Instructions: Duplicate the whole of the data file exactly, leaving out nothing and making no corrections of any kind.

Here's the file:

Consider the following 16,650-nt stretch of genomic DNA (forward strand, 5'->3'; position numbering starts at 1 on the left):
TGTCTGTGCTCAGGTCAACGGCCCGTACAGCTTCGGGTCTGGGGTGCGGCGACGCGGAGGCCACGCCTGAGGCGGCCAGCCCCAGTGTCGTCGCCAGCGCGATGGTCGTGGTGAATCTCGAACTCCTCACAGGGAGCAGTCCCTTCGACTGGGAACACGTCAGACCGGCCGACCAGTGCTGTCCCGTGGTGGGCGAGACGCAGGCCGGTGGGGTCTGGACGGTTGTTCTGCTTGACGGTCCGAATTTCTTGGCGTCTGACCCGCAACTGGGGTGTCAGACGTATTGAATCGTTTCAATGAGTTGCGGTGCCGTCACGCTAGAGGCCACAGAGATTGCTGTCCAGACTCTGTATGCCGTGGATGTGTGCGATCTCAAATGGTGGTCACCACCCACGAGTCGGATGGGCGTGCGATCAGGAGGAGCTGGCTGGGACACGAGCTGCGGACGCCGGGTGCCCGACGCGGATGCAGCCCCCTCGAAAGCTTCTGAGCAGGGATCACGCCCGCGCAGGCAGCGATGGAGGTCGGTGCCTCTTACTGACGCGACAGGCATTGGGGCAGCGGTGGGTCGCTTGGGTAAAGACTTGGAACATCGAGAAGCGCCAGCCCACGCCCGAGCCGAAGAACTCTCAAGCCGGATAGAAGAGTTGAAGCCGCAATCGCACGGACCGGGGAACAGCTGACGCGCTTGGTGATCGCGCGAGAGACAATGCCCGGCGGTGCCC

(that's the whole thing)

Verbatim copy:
Consider the following 16,650-nt stretch of genomic DNA (forward strand, 5'->3'; position numbering starts at 1 on the left):
TGTCTGTGCTCAGGTCAACGGCCCGTACAGCTTCGGGTCTGGGGTGCGGCGACGCGGAGGCCACGCCTGAGGCGGCCAGCCCCAGTGTCGTCGCCAGCGCGATGGTCGTGGTGAATCTCGAACTCCTCACAGGGAGCAGTCCCTTCGACTGGGAACACGTCAGACCGGCCGACCAGTGCTGTCCCGTGGTGGGCGAGACGCAGGCCGGTGGGGTCTGGACGGTTGTTCTGCTTGACGGTCCGAATTTCTTGGCGTCTGACCCGCAACTGGGGTGTCAGACGTATTGAATCGTTTCAATGAGTTGCGGTGCCGTCACGCTAGAGGCCACAGAGATTGCTGTCCAGACTCTGTATGCCGTGGATGTGTGCGATCTCAAATGGTGGTCACCACCCACGAGTCGGATGGGCGTGCGATCAGGAGGAGCTGGCTGGGACACGAGCTGCGGACGCCGGGTGCCCGACGCGGATGCAGCCCCCTCGAAAGCTTCTGAGCAGGGATCACGCCCGCGCAGGCAGCGATGGAGGTCGGTGCCTCTTACTGACGCGACAGGCATTGGGGCAGCGGTGGGTCGCTTGGGTAAAGACTTGGAACATCGAGAAGCGCCAGCCCACGCCCGAGCCGAAGAACTCTCAAGCCGGATAGAAGAGTTGAAGCCGCAATCGCACGGACCGGGGAACAGCTGACGCGCTTGGTGATCGCGCGAGAGACAATGCCCGGCGGTGCCC